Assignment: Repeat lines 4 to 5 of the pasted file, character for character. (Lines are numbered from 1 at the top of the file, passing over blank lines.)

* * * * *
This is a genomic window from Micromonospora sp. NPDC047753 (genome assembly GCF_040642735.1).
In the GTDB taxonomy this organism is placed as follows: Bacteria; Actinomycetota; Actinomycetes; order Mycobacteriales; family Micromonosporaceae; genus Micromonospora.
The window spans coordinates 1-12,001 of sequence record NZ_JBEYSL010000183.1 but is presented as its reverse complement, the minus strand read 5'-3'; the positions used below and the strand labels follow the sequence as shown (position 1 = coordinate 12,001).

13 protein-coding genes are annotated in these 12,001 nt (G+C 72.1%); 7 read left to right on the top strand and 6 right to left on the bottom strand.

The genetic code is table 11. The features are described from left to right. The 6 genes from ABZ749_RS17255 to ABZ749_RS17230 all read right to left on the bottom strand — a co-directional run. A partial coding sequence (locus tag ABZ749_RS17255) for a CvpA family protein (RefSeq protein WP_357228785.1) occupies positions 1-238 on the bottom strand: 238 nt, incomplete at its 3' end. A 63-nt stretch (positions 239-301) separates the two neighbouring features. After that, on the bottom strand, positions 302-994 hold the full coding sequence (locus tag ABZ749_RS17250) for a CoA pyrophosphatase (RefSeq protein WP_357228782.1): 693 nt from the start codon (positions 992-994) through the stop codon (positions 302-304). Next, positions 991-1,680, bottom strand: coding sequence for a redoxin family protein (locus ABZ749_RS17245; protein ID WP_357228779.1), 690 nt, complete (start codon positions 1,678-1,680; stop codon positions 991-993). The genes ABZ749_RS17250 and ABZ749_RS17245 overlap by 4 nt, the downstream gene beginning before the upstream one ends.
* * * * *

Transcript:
13 protein-coding genes are annotated in these 12,001 nt (G+C 72.1%); 7 read left to right on the top strand and 6 right to left on the bottom strand.

The genetic code is table 11. The features are described from left to right. The 6 genes from ABZ749_RS17255 to ABZ749_RS17230 all read right to left on the bottom strand — a co-directional run. A partial coding sequence (locus tag ABZ749_RS17255) for a CvpA family protein (RefSeq protein WP_357228785.1) occupies positions 1-238 on the bottom strand: 238 nt, incomplete at its 3' end. A 63-nt stretch (positions 239-301) separates the two neighbouring features. After that, on the bottom strand, positions 302-994 hold the full coding sequence (locus tag ABZ749_RS17250) for a CoA pyrophosphatase (RefSeq protein WP_357228782.1): 693 nt from the start codon (positions 992-994) through the stop codon (positions 302-304). Next, positions 991-1,680, bottom strand: coding sequence for a redoxin family protein (locus ABZ749_RS17245; protein ID WP_357228779.1), 690 nt, complete (start codon positions 1,678-1,680; stop codon positions 991-993). The genes ABZ749_RS17250 and ABZ749_RS17245 overlap by 4 nt, the downstream gene beginning before the upstream one ends.